The cost of showing your love is going up.
Valentine's gift givers are spending about 8% more compared to 2016 on commonly purchased items, according to the Cost of Loving Index.
The index, compiled by investment advisory firm Houston Asset Management, has tracked the prices of nine popular Valentine's Daygifts since 1990 and is a play on the cost of living index.
A dozen long-stemmed roses will set you or your sweetie back as much as $140, or up 8.4% from last year, while that greeting card that spells out your affection will cost about $5.25, a more than 16% jump. Taking your significant other out to a movie for the evening is up about 8.2%.
Rising prices may be the reason spending this year is projected to fall for the first time in a decade, according to an annual survey released by the National Retail Federation (NRF) and Prosper Insights & Analytics.
Total U.S. spending on Valentine's Day is predicted to reach $18.2 billion this year, down 7.6% from $19.7 billion in 2016. The average consumer is expected to spend $136.57 on holiday merchandise and services, down 96 cents from 2016.
The overall decline in holiday spending is attributed, in part, to a drop in the number of shoppers participating in the special day. The NRF says about 54% of consumers are anticipated to make Valentine's Day purchases this year, down from nearly 55% in 2016.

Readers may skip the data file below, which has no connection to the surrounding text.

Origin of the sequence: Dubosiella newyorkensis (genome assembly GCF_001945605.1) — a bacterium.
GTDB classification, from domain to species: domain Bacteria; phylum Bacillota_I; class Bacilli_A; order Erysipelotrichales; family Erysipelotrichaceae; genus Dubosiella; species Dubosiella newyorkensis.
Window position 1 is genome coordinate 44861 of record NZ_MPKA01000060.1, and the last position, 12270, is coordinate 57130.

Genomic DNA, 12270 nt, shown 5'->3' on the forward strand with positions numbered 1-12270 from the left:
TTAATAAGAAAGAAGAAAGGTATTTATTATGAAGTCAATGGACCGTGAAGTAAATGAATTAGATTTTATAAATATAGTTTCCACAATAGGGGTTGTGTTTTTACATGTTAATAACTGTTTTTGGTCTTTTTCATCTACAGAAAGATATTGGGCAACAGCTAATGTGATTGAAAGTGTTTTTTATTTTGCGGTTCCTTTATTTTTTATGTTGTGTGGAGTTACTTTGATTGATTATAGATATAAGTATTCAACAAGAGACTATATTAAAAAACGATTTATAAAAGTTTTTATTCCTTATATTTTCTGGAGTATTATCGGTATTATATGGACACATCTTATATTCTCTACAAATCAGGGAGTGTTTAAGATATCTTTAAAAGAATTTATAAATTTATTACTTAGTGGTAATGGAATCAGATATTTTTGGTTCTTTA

So why are lovers' wallets being stretched? The price increase in roses is partly due to broader industry factors. As traditional flower retailers go out of business, those left behind have been raising prices to make up for revenue pressures due to competition from online sellers. Greeting cards, meanwhile, have risen in price due to an increase in the cost of paper, according to IBISWorld. And those movie tickets are more expensive due to normal price increases combined with some theaters inching up prices to compete with the growing "Netflix and chill" culture.
The good news? If the object of your affection likes chocolate, you're in luck. The cost of a box of chocolates is the same as last year. And there are ways to cut costs. Some sleuthing can uncover a dozen roses for around $20, cards for a dollar or two and there's often discount movies in many areas.
But the decrease in Valentine's spending doesn't necessarily mean a loss in romance. In fact, according to a SunTrust/Harris poll survey, more Americans value financial stability in a partner than looks and physical fitness by a margin of 20%.That may be a good sign for lovers looking for a low-cost way to express their feelings.